scale with feet

The skinny on body fat

For many people “fat” is an ugly word, conjuring up images of beer bellies, dimpled butts, lumpy thighs and love handle. While too much fat can lead to a number of health problems, a certain amount of body fat is essential, and scientists are now beginning to realize just how important the different types of fat found within our bodies are when it comes to maintaining optimal physical health. That’s right, I said different types of fat. Contrary to what you may have thought, not all fat cells are the same.

When most people think of body fat, they visualize white fat cells (aka adipose or visceral fat), the type generally associated with obesity. White fat t is responsible for storing energy in the form of triglycerides, and acting as receptors for hormones such as insulin, cortison, and somatotropin (growth hormone), as well as producing leptin, a type of estrogen which regulate hunger. In addition, it also cushions our bones and internal organs, such as the heart, liver, pancreas, and intestines. It is also found mixed with other fats in layers under the skin.

Researchers have also found that white belly fat secretes a protein called retinal, which can increase resistance to insulin, leading to glucose intolerance and Type 2 diabetes.” Meanwhile, large deposits of visceral fat in the abdomen have been tied to increased risk for breast cancer, colorectal cancer, stroke, Alzheimer’s disease, and dementia.”

It is important to note here, that while white fat is considered to make-up the largest amount of non-essential fat in our bodies, the National Academy of Sports Medicine warns that females need 10%-13% of their total weight to come from white fat cells to stay healthy. In fact, Dr. J. Mark Brown a fat researcher from the Cleveland Lerner Research Institute was quoted by WebMD as stating that the reason many female figure competitors “who cut their body fat percentages too low (6%-10%) .not only tend to disrupt or lose their menstrual cycles, but may also throw off the body’s ability to regulate blood sugar.”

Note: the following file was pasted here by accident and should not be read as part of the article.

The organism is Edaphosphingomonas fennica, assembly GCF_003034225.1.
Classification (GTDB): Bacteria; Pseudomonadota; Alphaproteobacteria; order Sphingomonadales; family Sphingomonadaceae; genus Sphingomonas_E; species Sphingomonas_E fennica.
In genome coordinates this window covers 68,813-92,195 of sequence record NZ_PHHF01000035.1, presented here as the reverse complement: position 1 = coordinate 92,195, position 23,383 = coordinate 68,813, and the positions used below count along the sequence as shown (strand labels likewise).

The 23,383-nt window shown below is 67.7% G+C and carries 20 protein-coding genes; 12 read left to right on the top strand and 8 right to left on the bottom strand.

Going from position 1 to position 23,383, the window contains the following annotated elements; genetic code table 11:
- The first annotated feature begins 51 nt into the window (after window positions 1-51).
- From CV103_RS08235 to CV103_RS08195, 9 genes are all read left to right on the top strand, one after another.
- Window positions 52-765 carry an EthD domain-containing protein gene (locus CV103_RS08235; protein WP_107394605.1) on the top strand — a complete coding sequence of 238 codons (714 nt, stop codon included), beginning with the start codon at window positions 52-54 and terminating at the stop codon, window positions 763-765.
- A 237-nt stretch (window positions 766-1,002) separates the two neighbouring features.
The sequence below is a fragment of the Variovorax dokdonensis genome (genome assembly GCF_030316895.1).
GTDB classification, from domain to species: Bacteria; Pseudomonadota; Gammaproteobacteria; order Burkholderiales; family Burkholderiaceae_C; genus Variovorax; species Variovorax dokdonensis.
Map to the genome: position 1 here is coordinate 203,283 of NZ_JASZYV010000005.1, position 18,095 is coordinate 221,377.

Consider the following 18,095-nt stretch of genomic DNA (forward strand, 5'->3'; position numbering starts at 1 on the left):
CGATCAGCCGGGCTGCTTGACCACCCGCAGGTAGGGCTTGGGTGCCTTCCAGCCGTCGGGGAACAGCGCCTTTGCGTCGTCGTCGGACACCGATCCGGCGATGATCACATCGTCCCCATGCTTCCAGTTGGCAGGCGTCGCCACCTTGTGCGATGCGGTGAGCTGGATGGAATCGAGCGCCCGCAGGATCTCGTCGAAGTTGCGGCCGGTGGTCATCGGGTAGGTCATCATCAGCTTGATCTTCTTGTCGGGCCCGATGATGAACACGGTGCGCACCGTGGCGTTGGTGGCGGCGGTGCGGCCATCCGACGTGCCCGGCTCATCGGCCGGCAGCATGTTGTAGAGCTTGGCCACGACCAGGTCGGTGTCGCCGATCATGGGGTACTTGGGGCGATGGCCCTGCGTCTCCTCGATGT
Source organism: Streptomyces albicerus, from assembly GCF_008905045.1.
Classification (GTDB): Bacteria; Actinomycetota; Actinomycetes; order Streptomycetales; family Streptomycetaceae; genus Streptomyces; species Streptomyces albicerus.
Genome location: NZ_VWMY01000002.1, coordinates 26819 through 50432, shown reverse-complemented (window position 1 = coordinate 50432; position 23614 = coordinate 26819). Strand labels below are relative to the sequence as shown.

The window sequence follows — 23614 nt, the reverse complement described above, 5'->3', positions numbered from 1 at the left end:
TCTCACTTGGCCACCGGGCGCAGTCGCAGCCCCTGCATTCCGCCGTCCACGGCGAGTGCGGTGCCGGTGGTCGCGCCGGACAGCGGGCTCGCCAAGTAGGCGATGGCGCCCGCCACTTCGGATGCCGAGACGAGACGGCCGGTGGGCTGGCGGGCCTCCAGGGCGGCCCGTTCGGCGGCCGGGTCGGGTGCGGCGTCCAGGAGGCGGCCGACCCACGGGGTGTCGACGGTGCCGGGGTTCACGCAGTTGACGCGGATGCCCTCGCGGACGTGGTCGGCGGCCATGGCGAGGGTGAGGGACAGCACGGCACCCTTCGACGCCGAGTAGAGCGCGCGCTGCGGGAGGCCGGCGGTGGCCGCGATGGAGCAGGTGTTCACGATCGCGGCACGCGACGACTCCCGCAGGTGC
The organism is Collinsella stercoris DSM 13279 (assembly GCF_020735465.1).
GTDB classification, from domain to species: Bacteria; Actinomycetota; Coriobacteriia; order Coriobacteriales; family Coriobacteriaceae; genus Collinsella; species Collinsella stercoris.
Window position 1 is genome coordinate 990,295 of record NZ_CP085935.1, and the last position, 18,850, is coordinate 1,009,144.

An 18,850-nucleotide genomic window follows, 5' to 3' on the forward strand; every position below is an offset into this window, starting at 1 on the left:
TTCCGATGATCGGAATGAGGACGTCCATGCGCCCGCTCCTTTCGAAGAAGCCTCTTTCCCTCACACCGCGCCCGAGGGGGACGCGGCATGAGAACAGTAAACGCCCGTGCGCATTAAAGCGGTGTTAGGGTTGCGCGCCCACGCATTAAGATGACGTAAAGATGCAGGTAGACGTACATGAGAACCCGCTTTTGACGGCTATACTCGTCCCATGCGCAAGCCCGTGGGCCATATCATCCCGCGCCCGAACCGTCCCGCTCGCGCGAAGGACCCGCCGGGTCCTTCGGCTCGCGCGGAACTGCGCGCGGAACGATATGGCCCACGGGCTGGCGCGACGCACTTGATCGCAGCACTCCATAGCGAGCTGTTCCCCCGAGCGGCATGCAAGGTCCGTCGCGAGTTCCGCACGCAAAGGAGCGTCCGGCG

All in all, body fat percentages of 16%-23% are generally considered good for normal women, while anything over 30% is considered to be overweight.

Essential Fat

Essential fats are those that “help us absorb vitamins, and regulate cell structure, hormones (including those needed for fertility) absorption of vitamins and regulate our internal body temperature, keeping it around 98.6°. These fat cells are found in various parts of the body including bone marrow, nerve membranes and the membranes surrounding our organs. A prime example of these is brown fat cells, which burn energy as opposed to white cells, which store it. Interestingly, scientists only identified these cells about 10 years ago, and note that while they are relatively low in adults, brown fat is particularly abundant in infants,

Beige Fat

Beige fat, found in pea-sized deposits beneath the skin along the spine and in the general area of the collarbone, is also a relatively new discovery. Although believed to be “converted from white fat cells while shivering and/or exercising when muscles release a hormone called irisin,” beige cells are rich in mitochondria and iron like brown fat cells, however, they don’t contain as much of the protein UCP1 Even so, a recent report published in the journal Cell states that researchers at Dana-Farber Cancer Institute believe that these newly discovered type of energy-burning cell known might have “therapeutic potential for aiding weight loss and treating obesity in adults.”

Note: According to dietary experts, the best way to reduce visceral fat is to eat a diet consisting of protein, unrefined foods, unsaturated fatty acids, fiber and whole grains, as well as get a good 7-9 hours of sleep each night. In addition, strength training exercise (as opposed to cardio) has been found to be more effective when it comes to battling belly bulge.

About Diana Duel

Diana Duel is an eclectic writer who has written on everything from woodstove and fireplace cooking to automotive topics and holistic medicine. As an advocate of health and wellbeing, Diana also writes several columns related to these subject.

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